How I stored it:

It needs to be stored in dark, shady, cool and dry places in air tight containers. Also its better if the container is small. That way there’s less space for air circulation.


So I decided to use this tiny honey bottle. I cleaned it, allowed it to dry and wiped it with a soft cloth.


I transferred the saffron strands to the bottle and shut the lid tight.



Saffron loves dark places as it is sensitive to light. So I covered the bottle further with a piece of aluminium foil.


That way it won’t lose flavor, color and aroma that quick.


And done.

How I use it:

They say 6 months is the time period for benefiting your food with maximum flavor.  So don’t forget to get it out and use it up. Most of the times the expiry date does not indicate the date that makes it unfit for consuming. It just means it will start to lose its qualities gradually. So I use in my kesar almond milk, biryani, chaai, sweets, kheers, basundi, gulab jamuns, nimbukesar sherbet and many more recipes.

Most of the time I soak saffron strands in warm milk for a couple of minutes and I use the milk in my food. This can be done even in water. The longer it steeps the stronger the flavor and colour.

If I require ground saffron, I gently toast the strands on a pre-heated pan and then grind them with a pestle. This needs to be done with caution as they can burn in no time.

And finally before adding them to food, I crush them a bit using my fingers. While doing this I make sure they are pre-soaked in milk or water and the crushing happens while they are in there, as otherwise most of the flavor and color might end up on the fingers instead of the food.

Here’s something cute:

Many cooks have come up with an economical way of using and re-using saffron strands. They steep a few strands in a few tablespoons of hot liquid for 10 minutes, use the liquid in their recipe, then dry and reuse the threads a second time. I’m soon going to try this out. Although drying and storing them again is going to be a pain.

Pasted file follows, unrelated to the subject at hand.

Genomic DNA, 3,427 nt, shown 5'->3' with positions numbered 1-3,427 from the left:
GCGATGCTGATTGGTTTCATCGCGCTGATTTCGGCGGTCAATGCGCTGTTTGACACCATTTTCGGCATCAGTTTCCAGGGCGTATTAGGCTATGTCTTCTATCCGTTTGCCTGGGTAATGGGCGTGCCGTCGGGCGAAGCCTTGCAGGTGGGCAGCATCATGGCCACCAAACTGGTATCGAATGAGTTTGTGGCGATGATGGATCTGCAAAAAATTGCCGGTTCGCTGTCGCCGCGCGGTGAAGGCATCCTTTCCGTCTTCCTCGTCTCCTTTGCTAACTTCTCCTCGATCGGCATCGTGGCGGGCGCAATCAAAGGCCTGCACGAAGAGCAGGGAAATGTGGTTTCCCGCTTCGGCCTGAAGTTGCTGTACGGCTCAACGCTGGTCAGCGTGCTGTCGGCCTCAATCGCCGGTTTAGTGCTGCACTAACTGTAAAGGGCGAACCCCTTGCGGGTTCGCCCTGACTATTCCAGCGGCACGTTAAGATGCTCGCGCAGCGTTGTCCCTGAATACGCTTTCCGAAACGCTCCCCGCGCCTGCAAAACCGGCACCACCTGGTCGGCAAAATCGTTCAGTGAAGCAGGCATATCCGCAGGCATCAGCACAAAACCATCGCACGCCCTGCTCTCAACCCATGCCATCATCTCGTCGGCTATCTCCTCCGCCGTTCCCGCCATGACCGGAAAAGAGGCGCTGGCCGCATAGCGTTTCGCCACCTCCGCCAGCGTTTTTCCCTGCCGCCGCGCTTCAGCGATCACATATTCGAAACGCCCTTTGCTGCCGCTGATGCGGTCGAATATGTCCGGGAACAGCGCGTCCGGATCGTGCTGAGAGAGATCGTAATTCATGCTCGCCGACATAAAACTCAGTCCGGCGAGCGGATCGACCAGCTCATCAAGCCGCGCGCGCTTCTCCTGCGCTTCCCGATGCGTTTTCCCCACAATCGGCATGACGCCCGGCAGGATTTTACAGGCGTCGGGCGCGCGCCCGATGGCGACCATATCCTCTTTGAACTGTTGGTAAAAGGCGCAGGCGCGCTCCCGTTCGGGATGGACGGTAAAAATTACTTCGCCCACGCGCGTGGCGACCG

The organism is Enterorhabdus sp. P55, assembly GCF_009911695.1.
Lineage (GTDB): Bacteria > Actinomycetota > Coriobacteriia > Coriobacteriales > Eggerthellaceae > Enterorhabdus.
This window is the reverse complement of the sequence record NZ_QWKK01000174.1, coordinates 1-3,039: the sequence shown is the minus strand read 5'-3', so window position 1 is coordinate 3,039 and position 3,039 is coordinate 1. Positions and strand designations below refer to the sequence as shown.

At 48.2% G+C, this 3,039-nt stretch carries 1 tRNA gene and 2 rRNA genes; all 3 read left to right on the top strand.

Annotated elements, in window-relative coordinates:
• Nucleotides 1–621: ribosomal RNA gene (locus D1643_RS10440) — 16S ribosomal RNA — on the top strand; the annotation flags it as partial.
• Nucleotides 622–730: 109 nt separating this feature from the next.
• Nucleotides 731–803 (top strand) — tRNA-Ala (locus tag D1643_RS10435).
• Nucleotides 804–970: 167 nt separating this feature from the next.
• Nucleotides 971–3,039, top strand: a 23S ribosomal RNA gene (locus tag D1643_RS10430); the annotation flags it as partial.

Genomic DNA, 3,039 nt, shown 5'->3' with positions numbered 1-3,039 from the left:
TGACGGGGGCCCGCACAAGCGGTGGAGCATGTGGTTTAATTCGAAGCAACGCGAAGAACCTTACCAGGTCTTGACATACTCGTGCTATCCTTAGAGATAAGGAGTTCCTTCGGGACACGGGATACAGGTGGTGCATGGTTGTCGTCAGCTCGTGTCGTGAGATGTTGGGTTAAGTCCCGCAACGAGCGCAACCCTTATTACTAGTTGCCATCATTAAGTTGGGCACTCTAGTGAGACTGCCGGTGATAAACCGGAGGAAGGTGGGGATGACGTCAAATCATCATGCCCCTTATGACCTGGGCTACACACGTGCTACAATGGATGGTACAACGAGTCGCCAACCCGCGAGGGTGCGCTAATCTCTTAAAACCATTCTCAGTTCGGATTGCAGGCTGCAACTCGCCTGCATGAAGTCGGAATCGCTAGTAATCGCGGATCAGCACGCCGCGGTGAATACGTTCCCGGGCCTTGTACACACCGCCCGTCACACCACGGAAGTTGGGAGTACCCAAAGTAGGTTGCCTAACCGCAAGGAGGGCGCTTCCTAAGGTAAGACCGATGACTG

That’s all about saffron. Enjoy. Do sniff it once in a while. Just the heavenly aroma will make you want to cook up something saffrony!

Paneer Kheer

I always crave something sweet. Most of the time I try not to go out of my way to have it. Recently I came across a lot of recipes of sweets for festivals and thought, why not make one just because. The goal was to make something sweet and creamy using ingredients that are always right there, in the fridge or on the shelves. I’ve been totally working out lately, so I can absolutely justify diving into these pleasure pools once a while. Except that it really ins’t once a while.

Anywho there’s always milk and paneer lying around in my fridge waiting, wanting and begging to make it into something more exotic than chaai or paneer paranthas. And today I gave them a chance. They did amuse me.

I usually only have to cook for myself and the husband. Needless to say, the quantity of ingredients are only enough to serve two. Surprisingly right after I finished making the kheer, the husband called in to inform that one of his friends would be visiting. And I thought to myself, ‘Hey, share your share! What better way to earn goodwill aaannd put on less amount of fat around your already fattened tummy’.

What I gathered:

200 ml skimmed milk

1 tbsp sugar

1 cardamom pod (elaichi)

2-3 almonds (slivered)

3-5 cashews (roughly chopped)

3-5 pistachios (slivered)

25 gms cottage cheese (paneer)

3-5 saffron strands (kesar) or saffron syrup

A tiny pinch of salt

How I put it together: